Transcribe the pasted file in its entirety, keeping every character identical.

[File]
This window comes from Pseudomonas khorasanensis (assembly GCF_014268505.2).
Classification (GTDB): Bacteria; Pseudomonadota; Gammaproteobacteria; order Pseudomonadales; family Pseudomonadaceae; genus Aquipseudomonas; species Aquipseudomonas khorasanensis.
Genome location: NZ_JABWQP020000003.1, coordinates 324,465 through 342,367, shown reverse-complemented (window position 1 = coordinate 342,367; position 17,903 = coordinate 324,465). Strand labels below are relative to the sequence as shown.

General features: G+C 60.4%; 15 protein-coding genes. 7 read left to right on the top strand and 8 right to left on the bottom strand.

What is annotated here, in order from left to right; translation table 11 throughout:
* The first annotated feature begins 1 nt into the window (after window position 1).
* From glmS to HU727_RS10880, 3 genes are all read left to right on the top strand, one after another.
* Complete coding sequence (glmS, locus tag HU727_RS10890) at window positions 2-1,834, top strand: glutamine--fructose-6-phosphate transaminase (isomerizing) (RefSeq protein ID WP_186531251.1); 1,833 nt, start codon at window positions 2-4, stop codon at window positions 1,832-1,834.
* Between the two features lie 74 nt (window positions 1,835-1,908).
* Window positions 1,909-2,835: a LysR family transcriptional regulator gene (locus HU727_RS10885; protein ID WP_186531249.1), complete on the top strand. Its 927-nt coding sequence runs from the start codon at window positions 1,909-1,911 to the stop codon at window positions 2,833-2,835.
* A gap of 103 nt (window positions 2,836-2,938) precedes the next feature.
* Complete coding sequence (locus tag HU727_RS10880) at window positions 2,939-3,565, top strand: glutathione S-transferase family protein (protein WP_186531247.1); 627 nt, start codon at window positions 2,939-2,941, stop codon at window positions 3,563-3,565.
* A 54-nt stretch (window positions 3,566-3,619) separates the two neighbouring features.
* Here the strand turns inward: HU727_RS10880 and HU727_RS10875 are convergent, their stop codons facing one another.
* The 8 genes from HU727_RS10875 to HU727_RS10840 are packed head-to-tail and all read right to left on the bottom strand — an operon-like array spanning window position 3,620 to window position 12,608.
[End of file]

This window comes from Pseudomonas khorasanensis (assembly GCF_014268505.2).
Classification (GTDB): Bacteria; Pseudomonadota; Gammaproteobacteria; order Pseudomonadales; family Pseudomonadaceae; genus Aquipseudomonas; species Aquipseudomonas khorasanensis.
Genome location: NZ_JABWQP020000003.1, coordinates 324,465 through 342,367, shown reverse-complemented (window position 1 = coordinate 342,367; position 17,903 = coordinate 324,465). Strand labels below are relative to the sequence as shown.

General features: G+C 60.4%; 15 protein-coding genes. 7 read left to right on the top strand and 8 right to left on the bottom strand.

What is annotated here, in order from left to right; translation table 11 throughout:
* The first annotated feature begins 1 nt into the window (after window position 1).
* From glmS to HU727_RS10880, 3 genes are all read left to right on the top strand, one after another.
* Complete coding sequence (glmS, locus tag HU727_RS10890) at window positions 2-1,834, top strand: glutamine--fructose-6-phosphate transaminase (isomerizing) (RefSeq protein ID WP_186531251.1); 1,833 nt, start codon at window positions 2-4, stop codon at window positions 1,832-1,834.
* Between the two features lie 74 nt (window positions 1,835-1,908).
* Window positions 1,909-2,835: a LysR family transcriptional regulator gene (locus HU727_RS10885; protein ID WP_186531249.1), complete on the top strand. Its 927-nt coding sequence runs from the start codon at window positions 1,909-1,911 to the stop codon at window positions 2,833-2,835.
* A gap of 103 nt (window positions 2,836-2,938) precedes the next feature.
* Complete coding sequence (locus tag HU727_RS10880) at window positions 2,939-3,565, top strand: glutathione S-transferase family protein (protein WP_186531247.1); 627 nt, start codon at window positions 2,939-2,941, stop codon at window positions 3,563-3,565.
* A 54-nt stretch (window positions 3,566-3,619) separates the two neighbouring features.
* Here the strand turns inward: HU727_RS10880 and HU727_RS10875 are convergent, their stop codons facing one another.
* The 8 genes from HU727_RS10875 to HU727_RS10840 are packed head-to-tail and all read right to left on the bottom strand — an operon-like array spanning window position 3,620 to window position 12,608.